What the Mirror Said: Black Women of Print

print of woman braiding her hair
Chloe Alexander, I didn't recognize you, you changed your hair, silkscreen, 2021, 11 x 20 in.

March 7 – April 14, 2022
- Lecture by Chloe Alexander on March 28, at 4:30 p.m., Griffiths Arts Center Room 123
- Artist's residency with Chloe Alexander, March 28, 11 a.m. – 4:00 p.m., March 29, 10:00 a.m. - 12:00 p.m., Noble Center Maurer Family Studio Room 101

lucille clifton poem

What the Mirror Said is an exhibition that borrows its namesake title from a poem published in 1980 by the legendary African American poet, Lucille Clifton. Clifton’s words are written as an affirmation to Black women and serve as a mapping to guide Black girls and women to see themselves as a reflection of grandeur, of boundlessness, where society has localized their being.

This exhibition is an invitation into the collective imaginings of several Black women printmakers who have turned the gaze inward—as a mode of self-reflexivity and autonomy. In our largest group exhibition to date, Black Women of Print utilizes printmaking as a device to recollect and visually narrate how the artists see themselves and the world around them and to imagine otherwise.1 -Tanekeya Word, exhibition curator

Chloe Alexander     Dr. Deborah Grayson          
LaToya M. Hobbs     Ann Johnson     Delita Martin 
Althea Murphy-Price     Karen J. Revis
Stephanie Santana     Tanekeya Word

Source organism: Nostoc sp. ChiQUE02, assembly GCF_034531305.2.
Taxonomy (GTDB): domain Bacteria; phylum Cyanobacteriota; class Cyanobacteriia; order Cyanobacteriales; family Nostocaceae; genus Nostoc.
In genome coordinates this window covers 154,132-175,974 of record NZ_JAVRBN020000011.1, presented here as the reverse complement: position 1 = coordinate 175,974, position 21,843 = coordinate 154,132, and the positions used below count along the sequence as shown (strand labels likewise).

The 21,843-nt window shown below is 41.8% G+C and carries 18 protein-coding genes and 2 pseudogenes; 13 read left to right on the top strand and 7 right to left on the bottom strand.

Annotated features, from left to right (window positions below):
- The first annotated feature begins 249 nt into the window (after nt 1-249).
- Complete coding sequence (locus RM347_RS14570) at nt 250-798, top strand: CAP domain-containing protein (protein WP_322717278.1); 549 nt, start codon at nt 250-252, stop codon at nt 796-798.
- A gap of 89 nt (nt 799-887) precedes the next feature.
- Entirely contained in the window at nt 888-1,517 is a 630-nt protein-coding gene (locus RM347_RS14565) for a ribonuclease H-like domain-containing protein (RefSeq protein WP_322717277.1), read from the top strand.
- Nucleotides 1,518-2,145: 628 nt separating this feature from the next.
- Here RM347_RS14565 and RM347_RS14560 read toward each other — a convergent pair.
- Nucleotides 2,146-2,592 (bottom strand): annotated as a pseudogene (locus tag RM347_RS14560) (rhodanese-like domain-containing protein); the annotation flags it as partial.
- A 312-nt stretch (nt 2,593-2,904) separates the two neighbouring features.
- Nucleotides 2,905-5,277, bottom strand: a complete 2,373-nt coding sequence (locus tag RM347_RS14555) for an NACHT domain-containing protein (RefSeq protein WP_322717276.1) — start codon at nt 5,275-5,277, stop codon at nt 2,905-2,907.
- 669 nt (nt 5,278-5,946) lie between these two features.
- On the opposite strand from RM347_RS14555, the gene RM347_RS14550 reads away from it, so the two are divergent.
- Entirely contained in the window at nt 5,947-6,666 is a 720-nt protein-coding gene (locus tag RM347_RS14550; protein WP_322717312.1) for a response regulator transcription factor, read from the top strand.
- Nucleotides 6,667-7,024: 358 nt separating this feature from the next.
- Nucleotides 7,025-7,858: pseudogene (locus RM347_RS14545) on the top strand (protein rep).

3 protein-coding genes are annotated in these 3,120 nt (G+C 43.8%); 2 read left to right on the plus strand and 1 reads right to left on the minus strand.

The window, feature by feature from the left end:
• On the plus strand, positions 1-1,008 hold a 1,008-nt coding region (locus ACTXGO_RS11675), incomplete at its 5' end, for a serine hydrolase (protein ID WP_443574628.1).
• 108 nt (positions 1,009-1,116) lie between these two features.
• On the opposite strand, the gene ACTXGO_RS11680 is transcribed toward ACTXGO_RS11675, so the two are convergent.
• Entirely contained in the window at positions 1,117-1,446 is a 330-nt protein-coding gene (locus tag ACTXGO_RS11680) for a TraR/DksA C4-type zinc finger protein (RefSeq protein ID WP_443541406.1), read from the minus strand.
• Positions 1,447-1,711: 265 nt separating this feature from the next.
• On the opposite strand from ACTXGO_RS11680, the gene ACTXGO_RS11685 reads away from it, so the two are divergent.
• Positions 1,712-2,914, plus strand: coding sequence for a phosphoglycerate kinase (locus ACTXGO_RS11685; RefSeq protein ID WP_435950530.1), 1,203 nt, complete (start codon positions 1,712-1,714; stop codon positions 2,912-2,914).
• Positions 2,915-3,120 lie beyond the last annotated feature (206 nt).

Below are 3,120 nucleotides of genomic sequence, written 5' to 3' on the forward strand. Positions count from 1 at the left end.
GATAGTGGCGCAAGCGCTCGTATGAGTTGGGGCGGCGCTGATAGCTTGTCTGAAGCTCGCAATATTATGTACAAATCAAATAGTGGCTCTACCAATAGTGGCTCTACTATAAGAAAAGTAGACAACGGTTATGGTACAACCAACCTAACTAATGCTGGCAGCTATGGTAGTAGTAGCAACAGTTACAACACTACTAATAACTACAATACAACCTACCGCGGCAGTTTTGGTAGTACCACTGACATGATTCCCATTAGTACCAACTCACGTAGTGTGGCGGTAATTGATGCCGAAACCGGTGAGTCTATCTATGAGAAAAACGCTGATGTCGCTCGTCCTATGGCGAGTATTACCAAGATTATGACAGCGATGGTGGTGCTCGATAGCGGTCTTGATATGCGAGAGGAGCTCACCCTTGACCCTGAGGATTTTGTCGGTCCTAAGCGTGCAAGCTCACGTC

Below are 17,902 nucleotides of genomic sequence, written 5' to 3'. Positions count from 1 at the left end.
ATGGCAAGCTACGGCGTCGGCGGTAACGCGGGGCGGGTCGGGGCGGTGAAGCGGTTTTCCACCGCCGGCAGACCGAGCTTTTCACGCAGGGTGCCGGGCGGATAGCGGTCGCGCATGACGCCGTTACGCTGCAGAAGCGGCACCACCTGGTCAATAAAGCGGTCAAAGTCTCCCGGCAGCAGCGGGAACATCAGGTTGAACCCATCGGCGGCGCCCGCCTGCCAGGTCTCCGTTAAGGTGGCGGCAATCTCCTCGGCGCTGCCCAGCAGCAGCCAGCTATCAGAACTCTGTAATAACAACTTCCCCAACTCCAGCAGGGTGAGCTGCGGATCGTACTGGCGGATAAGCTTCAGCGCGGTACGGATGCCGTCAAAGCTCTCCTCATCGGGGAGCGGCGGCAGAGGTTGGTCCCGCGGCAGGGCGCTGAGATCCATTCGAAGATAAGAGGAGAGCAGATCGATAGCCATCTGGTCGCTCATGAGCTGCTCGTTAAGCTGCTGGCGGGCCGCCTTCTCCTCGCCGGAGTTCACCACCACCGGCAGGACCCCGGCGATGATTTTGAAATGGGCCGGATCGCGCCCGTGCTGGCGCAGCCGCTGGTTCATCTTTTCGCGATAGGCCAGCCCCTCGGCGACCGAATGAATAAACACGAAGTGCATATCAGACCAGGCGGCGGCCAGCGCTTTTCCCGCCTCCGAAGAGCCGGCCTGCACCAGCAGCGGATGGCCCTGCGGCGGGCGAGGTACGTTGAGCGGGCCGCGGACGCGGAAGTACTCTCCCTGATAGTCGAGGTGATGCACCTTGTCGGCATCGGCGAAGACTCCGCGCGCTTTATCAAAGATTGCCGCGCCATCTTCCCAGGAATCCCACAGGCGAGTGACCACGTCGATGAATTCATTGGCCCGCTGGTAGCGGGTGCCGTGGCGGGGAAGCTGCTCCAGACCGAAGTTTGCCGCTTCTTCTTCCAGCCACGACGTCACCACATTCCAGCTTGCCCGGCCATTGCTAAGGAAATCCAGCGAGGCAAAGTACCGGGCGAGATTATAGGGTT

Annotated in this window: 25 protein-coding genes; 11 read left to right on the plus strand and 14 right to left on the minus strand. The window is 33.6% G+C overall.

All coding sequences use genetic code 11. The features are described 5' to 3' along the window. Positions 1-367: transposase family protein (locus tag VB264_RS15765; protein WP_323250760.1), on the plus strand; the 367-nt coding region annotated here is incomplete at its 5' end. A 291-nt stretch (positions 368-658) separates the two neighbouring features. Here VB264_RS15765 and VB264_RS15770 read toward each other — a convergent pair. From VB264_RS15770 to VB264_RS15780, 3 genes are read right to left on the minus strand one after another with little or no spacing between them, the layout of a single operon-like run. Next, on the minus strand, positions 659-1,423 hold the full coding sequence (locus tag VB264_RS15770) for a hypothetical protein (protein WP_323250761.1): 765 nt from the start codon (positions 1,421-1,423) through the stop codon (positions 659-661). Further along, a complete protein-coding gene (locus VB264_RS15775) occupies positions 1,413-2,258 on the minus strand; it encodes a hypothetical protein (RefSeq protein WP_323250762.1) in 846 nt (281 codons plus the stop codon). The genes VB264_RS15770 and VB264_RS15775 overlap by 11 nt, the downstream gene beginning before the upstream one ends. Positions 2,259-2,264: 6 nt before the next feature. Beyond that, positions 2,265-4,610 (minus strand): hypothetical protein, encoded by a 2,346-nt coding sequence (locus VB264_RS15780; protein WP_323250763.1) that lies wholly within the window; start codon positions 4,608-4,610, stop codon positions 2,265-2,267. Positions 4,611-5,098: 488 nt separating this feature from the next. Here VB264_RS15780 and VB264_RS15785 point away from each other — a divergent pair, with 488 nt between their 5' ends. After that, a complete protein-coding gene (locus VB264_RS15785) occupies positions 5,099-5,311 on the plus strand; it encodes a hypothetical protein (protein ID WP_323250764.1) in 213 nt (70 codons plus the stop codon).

I wanted to create a place where intergenerational Black women printmakers could form bonds like those of Margaret Taylor Goss Burroughs and Elizabeth Catlett. From mid-career to established printmakers, it is my hope that we all can learn something from one another, support one another, and also have a home so that the world can get to know the intersectional narratives of Black womanhood and our creative processes. 
-Tanekeya Word

Black Women of Print was founded in October 2018 by Tanekeya Word, a Black woman, visual artist, art educator, scholar, and fine art printmaker who resides in Milwaukee, Wisconsin. Word was interested in creating an equitable safe place for Black women printmakers who were underrepresented in the discipline of printmaking, a space that is often extolled as democratic.

1Sharpe, Christina. “Lose Your Kin.” The New Inquiry, 16 November 2016, and In the Wake: On Blackness and Being, Durham: Duke University Press, 2016.

In the media:

"Art exhibit carves new space for Black women printmakers," northcountryradio.org, April 2022.  The story features an interview of visiting artist Chloe Alexander by reporter Monica Sandreczki.